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ERIC Number: EJ777319
Record Type: Journal
Publication Date: 2005-Dec
Pages: 32
Abstractor: Author
Reference Count: N/A
ISBN: N/A
ISSN: ISSN-0272-2631
Language Transfer and Discourse Universals in Indian English Article Use
Sharma, Devyani
Studies in Second Language Acquisition, v27 n4 p535-566 Dec 2005
Stable nonnative varieties of English acquired and used in the absence of native English input can diverge systematically from native varieties over time (Cheshire, 1991; Kachru, 1983; Platt, Weber, & Ho, 1984). Focusing on Indian English article use, this study asks the following question: If divergence is indeed occurring, do new features derive primarily from first language (L1) transfer or from universal principles? Natural conversational speech is assessed in relation to four hypotheses relating to L1 transfer and language universals, and a multivariate regression analysis evaluates the relative strength of each factor. The new article system is not found to be identical to the L1 article system. Although L1 transfer appears to be operative when an overt form (the specific indefinite article) exists in the L1, when a gap occurs in the L1 (no definite article), speakers do not completely omit the definite article in their second language English. Using Prince's (1981) taxonomy of assumed familiarity, it is shown that the absence of a L1 model for definite articles permits the intervention of universally available discourse knowledge, such that speakers apply an economical, disambiguating principle to the use of overt articles, reserving them mainly for new (less given or inferable) information and omitting them in more redundant contexts.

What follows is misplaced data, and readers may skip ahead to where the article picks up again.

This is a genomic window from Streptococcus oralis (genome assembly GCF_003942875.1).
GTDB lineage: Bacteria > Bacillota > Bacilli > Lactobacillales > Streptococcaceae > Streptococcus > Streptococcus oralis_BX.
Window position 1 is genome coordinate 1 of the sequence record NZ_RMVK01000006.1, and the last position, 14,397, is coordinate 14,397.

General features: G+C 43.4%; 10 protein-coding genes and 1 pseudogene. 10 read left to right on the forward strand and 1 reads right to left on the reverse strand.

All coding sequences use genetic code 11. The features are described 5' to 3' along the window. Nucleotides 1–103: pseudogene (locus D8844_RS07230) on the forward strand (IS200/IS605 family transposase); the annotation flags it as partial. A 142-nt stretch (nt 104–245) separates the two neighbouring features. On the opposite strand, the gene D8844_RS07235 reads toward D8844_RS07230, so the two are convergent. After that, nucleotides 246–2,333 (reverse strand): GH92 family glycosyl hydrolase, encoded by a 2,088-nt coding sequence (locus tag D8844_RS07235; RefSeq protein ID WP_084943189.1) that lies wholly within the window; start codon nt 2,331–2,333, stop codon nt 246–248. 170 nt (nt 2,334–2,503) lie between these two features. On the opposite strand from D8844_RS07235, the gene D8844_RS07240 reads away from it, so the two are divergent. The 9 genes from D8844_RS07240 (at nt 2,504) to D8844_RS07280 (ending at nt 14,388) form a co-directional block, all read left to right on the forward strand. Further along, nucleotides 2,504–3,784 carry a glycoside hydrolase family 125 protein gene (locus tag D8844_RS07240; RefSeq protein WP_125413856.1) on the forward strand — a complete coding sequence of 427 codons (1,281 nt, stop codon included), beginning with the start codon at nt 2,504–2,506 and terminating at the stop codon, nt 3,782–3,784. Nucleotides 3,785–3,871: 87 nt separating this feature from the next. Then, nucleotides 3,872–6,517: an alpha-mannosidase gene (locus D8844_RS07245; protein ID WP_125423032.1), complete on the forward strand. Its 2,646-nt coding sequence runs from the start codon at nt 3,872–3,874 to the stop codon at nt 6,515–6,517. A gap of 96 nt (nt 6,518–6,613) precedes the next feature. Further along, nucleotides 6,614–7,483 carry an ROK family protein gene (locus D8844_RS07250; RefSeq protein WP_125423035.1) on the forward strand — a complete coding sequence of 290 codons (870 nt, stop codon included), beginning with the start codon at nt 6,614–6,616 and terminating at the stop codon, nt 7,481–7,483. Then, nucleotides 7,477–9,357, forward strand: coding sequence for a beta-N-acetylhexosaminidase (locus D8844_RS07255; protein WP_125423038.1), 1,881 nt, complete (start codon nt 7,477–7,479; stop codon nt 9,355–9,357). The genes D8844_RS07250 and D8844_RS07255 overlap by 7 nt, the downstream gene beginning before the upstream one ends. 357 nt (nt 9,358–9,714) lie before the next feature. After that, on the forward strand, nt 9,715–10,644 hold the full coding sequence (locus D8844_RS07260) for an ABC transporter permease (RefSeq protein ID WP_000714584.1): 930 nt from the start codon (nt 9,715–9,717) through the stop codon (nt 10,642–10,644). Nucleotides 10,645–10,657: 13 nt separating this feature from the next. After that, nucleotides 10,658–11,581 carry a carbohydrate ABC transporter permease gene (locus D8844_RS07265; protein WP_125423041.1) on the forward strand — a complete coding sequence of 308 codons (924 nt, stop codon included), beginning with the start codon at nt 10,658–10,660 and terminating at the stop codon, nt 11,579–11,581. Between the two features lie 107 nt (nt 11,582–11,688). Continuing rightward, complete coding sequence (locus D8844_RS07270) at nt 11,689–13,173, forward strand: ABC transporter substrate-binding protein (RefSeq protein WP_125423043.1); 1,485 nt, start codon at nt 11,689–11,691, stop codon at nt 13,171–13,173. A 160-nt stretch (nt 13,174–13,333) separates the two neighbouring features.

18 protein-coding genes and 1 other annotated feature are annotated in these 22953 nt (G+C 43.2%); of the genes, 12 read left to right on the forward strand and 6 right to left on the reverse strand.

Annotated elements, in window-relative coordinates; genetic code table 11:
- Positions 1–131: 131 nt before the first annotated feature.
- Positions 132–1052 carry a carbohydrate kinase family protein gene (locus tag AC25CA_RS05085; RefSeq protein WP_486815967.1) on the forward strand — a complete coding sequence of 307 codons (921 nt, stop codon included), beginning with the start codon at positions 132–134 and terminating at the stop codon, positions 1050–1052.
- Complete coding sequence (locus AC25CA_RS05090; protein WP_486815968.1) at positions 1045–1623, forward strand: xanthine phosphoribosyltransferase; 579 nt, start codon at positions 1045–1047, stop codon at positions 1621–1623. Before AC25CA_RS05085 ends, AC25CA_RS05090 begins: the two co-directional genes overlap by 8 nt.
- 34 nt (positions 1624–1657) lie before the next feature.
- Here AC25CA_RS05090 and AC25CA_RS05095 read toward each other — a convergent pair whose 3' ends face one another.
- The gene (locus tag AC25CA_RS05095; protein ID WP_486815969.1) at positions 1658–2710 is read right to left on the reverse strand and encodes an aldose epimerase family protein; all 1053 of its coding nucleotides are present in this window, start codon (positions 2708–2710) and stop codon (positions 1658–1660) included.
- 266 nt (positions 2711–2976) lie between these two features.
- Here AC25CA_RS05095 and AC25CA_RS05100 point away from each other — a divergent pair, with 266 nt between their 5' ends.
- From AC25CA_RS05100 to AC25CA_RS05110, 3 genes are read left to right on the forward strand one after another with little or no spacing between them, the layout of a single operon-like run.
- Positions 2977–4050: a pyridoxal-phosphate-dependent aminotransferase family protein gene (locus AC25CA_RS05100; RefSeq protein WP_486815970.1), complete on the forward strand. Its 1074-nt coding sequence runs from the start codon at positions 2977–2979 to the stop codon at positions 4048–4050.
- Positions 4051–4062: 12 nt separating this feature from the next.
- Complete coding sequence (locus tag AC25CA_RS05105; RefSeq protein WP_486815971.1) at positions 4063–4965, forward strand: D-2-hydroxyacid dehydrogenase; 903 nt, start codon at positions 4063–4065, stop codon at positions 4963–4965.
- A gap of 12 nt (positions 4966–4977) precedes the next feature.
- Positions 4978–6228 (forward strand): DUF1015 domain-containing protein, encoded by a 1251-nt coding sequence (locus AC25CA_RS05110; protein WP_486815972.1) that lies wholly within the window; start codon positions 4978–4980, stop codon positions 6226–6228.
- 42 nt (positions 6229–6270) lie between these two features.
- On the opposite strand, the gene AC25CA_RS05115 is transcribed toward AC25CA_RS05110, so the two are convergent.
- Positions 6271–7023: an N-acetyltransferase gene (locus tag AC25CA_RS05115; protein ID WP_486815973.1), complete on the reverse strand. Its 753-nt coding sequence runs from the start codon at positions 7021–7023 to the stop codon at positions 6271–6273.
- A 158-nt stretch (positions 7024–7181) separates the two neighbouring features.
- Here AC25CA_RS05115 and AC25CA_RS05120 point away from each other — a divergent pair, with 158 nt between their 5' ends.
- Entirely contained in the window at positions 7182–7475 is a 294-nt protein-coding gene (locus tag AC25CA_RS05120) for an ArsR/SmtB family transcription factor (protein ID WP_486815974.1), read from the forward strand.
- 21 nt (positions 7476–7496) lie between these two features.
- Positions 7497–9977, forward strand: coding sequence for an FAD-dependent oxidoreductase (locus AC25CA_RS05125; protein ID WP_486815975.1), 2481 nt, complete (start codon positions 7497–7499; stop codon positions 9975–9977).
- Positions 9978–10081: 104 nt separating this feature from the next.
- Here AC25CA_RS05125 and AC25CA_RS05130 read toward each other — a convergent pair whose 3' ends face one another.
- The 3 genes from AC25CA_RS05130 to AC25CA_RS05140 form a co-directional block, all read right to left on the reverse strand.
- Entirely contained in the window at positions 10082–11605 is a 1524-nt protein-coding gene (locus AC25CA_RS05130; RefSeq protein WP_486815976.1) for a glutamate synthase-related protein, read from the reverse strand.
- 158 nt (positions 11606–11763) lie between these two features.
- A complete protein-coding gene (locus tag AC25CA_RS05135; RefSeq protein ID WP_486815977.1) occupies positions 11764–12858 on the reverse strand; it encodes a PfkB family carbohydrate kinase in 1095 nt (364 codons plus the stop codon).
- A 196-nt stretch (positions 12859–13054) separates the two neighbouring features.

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Publication Type: Journal Articles; Reports - Research
Education Level: N/A
Audience: N/A
Language: English
Sponsor: N/A
Authoring Institution: N/A
Identifiers - Location: India